Lutuli was born around 1898 in Bulawayo, South Rhodesia. After completing a teaching course, Lutuli began running a small primary school in the Natal uplands. In 1920, he received a government scholarship to attend a higher teacher’s training course at Adams College and subsequently joined the staff. In 1928, he became secretary of the African Teacher’s Association and in 1933 its president.
In 1936, Lutuli became chief of his tribe. In 1944, he joined the African National Congress and in 1951 he was elected president of the KwaZulu Province Provincial Division of the ANC. The government demanded that he withdraw his membership in the ANC or forfeit his office as tribal chief. Refusing to do either, Lutuli was dismissed from his chieftainship by the government. In 1952, Lutuli was elected president-general of the ANC. Responding immediately, the government imposed two two-year bans on his movement, confining him to a 15 mile radius of his home.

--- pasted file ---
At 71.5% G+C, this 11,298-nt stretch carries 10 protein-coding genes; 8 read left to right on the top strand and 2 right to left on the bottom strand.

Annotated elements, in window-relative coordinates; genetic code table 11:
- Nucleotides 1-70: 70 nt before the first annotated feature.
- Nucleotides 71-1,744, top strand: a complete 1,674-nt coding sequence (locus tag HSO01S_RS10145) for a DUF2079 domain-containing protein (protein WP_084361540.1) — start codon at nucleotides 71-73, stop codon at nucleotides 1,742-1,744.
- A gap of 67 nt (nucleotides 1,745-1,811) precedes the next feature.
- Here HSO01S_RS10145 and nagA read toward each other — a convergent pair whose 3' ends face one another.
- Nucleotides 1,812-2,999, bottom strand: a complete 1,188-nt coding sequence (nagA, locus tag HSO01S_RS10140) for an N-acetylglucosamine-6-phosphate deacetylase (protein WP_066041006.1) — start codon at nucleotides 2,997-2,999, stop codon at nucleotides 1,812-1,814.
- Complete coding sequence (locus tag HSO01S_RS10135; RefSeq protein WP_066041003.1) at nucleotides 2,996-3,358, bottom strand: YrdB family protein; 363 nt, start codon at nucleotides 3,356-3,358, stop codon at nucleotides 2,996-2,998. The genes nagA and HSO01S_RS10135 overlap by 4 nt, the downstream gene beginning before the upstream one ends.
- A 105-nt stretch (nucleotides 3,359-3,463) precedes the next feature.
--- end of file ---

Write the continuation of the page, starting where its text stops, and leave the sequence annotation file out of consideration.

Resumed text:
In 1956, he was arrested and charged with treason and after a year in custody another five-year ban was imposed on his movement. In 1960, Lutuli was awarded the Nobel Peace Prize for his role in the non-violent struggle against apartheid.